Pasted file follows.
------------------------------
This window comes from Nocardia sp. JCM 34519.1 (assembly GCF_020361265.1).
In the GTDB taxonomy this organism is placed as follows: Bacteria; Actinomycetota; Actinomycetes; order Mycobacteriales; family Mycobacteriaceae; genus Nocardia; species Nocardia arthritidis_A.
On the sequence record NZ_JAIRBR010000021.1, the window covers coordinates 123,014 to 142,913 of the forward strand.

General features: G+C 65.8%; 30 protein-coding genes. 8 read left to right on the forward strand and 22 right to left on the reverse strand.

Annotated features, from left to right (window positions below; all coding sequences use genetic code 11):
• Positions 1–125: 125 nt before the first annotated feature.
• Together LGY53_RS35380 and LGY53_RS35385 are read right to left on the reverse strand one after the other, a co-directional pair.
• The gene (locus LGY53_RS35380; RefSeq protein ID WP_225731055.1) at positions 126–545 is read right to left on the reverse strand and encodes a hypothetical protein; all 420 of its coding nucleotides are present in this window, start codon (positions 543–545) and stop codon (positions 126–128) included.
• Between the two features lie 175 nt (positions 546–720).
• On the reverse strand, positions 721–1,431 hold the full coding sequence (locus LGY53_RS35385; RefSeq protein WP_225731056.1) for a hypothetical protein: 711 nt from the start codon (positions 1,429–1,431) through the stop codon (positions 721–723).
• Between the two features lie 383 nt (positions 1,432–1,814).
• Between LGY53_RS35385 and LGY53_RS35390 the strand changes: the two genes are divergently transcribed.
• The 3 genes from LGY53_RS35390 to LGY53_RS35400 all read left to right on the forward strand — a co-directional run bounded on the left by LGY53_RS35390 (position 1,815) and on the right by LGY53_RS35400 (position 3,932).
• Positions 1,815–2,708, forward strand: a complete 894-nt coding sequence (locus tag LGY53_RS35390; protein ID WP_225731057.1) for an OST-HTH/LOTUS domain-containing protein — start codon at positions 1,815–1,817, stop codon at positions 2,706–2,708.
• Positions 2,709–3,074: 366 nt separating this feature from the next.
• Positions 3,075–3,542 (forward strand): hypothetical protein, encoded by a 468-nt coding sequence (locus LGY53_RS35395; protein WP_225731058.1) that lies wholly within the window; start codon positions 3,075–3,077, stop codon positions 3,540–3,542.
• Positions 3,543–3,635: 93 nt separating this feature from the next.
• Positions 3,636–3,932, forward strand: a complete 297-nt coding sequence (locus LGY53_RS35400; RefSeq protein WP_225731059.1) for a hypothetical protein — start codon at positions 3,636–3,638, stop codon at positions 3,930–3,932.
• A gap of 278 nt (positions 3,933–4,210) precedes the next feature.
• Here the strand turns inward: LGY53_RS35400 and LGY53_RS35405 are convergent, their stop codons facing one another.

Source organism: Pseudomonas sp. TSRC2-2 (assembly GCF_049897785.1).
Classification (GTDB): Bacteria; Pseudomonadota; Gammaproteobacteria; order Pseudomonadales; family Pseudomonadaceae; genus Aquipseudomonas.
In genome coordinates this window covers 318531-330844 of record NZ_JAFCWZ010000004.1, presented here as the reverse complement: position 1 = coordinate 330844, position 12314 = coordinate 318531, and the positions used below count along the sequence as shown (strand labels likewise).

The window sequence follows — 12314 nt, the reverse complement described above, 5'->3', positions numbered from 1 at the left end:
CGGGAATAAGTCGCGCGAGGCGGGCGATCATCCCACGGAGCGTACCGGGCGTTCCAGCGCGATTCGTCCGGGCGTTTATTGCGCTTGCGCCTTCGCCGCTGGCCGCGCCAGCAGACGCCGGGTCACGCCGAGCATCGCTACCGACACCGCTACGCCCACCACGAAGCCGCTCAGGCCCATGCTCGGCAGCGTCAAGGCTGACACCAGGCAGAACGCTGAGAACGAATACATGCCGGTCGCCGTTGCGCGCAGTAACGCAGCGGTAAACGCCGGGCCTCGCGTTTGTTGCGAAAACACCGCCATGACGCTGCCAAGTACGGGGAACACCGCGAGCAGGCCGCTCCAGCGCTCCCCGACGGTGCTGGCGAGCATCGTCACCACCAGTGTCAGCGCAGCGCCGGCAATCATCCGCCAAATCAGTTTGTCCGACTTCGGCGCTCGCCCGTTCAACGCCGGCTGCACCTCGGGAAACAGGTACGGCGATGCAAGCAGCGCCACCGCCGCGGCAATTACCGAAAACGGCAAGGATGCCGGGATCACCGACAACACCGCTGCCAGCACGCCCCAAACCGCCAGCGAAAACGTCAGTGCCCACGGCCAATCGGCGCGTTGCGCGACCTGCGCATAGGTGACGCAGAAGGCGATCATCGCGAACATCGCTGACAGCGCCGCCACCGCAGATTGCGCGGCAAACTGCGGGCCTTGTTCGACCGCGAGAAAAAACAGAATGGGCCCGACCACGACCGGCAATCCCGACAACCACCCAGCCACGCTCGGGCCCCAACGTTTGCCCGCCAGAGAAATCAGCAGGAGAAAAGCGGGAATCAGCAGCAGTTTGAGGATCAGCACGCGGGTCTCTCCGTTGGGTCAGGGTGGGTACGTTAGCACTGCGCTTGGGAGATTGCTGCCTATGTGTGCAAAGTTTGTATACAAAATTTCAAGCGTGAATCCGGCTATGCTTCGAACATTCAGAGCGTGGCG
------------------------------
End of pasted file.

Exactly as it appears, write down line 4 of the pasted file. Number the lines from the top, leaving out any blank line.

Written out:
General features: G+C 65.8%; 30 protein-coding genes. 8 read left to right on the forward strand and 22 right to left on the reverse strand.